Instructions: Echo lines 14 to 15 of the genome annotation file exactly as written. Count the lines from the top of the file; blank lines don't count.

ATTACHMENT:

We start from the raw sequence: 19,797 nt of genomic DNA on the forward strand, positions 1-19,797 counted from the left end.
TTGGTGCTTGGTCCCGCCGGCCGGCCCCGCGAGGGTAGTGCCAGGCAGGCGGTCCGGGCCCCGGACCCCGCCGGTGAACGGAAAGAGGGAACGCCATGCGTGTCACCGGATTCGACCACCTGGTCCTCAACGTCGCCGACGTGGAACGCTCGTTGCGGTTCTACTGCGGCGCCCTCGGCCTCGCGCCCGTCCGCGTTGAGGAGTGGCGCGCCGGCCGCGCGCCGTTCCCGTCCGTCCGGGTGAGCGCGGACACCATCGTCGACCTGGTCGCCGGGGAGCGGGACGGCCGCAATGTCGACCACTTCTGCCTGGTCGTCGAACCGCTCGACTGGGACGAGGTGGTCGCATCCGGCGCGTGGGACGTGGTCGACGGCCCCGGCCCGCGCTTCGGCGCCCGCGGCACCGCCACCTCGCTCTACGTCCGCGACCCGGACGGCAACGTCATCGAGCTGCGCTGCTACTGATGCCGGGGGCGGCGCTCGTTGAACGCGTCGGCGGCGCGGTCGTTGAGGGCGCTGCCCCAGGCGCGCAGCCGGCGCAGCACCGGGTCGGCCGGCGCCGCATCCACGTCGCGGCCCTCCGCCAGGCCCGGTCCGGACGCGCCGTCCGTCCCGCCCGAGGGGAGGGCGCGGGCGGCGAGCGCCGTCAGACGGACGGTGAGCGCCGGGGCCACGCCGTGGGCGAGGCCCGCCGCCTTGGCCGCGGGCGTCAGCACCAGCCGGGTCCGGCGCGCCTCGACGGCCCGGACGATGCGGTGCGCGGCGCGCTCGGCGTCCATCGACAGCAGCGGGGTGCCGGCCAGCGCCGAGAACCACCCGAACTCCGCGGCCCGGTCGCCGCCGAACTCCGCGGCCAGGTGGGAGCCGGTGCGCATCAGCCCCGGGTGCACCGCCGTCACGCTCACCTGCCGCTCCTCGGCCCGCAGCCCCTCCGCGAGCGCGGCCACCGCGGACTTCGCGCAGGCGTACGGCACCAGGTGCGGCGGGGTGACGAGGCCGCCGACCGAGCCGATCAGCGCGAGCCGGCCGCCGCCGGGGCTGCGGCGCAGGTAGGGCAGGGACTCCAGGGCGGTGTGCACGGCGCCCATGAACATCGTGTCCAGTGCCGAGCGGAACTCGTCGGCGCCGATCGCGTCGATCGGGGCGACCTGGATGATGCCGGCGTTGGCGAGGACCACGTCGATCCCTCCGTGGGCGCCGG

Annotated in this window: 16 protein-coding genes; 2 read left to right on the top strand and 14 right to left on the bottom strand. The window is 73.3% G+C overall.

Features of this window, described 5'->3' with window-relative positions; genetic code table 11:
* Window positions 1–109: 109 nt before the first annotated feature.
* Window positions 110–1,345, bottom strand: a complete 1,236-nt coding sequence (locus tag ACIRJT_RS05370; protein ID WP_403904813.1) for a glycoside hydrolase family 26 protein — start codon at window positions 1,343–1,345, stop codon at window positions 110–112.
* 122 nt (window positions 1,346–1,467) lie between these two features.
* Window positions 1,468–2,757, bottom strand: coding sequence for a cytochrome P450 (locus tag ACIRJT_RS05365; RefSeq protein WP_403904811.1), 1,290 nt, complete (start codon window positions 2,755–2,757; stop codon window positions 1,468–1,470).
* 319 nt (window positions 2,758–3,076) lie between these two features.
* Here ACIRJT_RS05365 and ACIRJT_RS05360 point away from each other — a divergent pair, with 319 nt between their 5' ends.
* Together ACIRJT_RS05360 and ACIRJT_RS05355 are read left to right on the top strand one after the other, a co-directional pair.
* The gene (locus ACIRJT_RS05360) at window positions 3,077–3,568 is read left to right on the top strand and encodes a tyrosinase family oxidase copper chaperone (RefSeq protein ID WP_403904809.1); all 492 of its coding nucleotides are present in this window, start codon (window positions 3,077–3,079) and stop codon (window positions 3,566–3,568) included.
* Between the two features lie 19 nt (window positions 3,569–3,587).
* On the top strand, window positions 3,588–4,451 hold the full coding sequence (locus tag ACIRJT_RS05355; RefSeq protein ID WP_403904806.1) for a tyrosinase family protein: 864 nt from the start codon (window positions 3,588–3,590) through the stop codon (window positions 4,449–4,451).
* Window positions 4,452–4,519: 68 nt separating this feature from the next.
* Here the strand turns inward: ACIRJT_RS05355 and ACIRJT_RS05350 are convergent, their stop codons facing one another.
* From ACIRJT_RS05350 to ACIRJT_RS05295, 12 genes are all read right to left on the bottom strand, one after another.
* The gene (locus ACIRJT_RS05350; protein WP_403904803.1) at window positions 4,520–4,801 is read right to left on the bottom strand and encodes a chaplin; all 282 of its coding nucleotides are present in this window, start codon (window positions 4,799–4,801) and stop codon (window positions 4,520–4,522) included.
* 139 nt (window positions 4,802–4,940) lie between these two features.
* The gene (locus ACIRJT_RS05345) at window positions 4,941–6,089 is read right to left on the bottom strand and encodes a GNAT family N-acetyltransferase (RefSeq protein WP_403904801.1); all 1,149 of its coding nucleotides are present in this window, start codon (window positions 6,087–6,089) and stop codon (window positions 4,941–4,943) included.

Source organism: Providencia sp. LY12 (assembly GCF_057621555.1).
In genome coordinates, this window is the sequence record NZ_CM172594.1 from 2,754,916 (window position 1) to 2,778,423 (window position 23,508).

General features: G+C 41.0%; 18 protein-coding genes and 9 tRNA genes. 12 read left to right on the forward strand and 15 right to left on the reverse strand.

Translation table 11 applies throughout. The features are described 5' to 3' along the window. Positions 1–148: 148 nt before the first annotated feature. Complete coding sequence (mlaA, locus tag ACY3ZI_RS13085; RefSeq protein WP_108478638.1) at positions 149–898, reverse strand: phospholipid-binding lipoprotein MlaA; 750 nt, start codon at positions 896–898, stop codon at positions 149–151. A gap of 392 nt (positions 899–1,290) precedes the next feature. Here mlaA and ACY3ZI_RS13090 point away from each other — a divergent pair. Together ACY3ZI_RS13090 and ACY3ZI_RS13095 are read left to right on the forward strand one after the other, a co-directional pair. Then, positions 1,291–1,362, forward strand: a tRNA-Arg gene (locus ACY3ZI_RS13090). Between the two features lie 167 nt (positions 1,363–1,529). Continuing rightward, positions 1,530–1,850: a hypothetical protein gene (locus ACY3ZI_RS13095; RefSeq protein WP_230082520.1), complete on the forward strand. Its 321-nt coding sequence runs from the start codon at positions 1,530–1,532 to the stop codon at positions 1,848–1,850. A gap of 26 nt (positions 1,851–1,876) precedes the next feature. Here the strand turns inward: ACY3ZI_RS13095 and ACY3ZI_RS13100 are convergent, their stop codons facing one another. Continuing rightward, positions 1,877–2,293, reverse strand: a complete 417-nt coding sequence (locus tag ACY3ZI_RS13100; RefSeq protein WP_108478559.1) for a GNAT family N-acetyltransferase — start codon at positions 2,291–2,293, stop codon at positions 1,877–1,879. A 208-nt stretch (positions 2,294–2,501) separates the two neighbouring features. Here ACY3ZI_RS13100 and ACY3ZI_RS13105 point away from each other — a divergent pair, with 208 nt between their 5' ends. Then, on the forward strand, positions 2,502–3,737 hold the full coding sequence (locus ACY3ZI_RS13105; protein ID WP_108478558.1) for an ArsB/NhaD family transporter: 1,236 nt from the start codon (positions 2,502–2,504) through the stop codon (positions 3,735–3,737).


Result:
* On the top strand, window positions 3,588–4,451 hold the full coding sequence (locus tag ACIRJT_RS05355; RefSeq protein ID WP_403904806.1) for a tyrosinase family protein: 864 nt from the start codon (window positions 3,588–3,590) through the stop codon (window positions 4,449–4,451).
* Window positions 4,452–4,519: 68 nt separating this feature from the next.